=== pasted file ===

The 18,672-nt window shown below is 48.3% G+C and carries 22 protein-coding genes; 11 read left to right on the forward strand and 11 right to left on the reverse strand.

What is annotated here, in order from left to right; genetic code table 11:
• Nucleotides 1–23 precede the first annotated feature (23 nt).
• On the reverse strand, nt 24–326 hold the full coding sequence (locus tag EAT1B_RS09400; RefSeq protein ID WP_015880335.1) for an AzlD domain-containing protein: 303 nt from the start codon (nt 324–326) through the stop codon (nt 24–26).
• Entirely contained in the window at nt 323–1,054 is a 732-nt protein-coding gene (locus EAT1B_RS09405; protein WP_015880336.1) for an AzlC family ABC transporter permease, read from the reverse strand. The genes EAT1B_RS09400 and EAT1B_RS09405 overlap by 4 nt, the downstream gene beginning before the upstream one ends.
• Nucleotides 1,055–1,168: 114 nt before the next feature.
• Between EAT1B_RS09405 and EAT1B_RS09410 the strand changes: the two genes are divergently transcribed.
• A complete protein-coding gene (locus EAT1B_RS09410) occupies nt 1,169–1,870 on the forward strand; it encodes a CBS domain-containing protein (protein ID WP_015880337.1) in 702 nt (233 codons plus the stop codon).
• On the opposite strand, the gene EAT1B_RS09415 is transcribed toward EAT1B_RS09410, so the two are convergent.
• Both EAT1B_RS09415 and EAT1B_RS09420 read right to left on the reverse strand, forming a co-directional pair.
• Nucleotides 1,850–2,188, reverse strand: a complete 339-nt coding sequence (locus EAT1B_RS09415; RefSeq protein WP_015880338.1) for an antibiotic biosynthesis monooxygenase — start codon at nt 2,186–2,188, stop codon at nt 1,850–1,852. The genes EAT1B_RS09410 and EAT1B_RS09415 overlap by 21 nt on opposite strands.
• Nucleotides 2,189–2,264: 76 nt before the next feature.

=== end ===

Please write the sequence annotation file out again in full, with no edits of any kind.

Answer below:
The 18,672-nt window shown below is 48.3% G+C and carries 22 protein-coding genes; 11 read left to right on the forward strand and 11 right to left on the reverse strand.

What is annotated here, in order from left to right; genetic code table 11:
• Nucleotides 1–23 precede the first annotated feature (23 nt).
• On the reverse strand, nt 24–326 hold the full coding sequence (locus tag EAT1B_RS09400; RefSeq protein ID WP_015880335.1) for an AzlD domain-containing protein: 303 nt from the start codon (nt 324–326) through the stop codon (nt 24–26).
• Entirely contained in the window at nt 323–1,054 is a 732-nt protein-coding gene (locus EAT1B_RS09405; protein WP_015880336.1) for an AzlC family ABC transporter permease, read from the reverse strand. The genes EAT1B_RS09400 and EAT1B_RS09405 overlap by 4 nt, the downstream gene beginning before the upstream one ends.
• Nucleotides 1,055–1,168: 114 nt before the next feature.
• Between EAT1B_RS09405 and EAT1B_RS09410 the strand changes: the two genes are divergently transcribed.
• A complete protein-coding gene (locus EAT1B_RS09410) occupies nt 1,169–1,870 on the forward strand; it encodes a CBS domain-containing protein (protein ID WP_015880337.1) in 702 nt (233 codons plus the stop codon).
• On the opposite strand, the gene EAT1B_RS09415 is transcribed toward EAT1B_RS09410, so the two are convergent.
• Both EAT1B_RS09415 and EAT1B_RS09420 read right to left on the reverse strand, forming a co-directional pair.
• Nucleotides 1,850–2,188, reverse strand: a complete 339-nt coding sequence (locus EAT1B_RS09415; RefSeq protein WP_015880338.1) for an antibiotic biosynthesis monooxygenase — start codon at nt 2,186–2,188, stop codon at nt 1,850–1,852. The genes EAT1B_RS09410 and EAT1B_RS09415 overlap by 21 nt on opposite strands.
• Nucleotides 2,189–2,264: 76 nt before the next feature.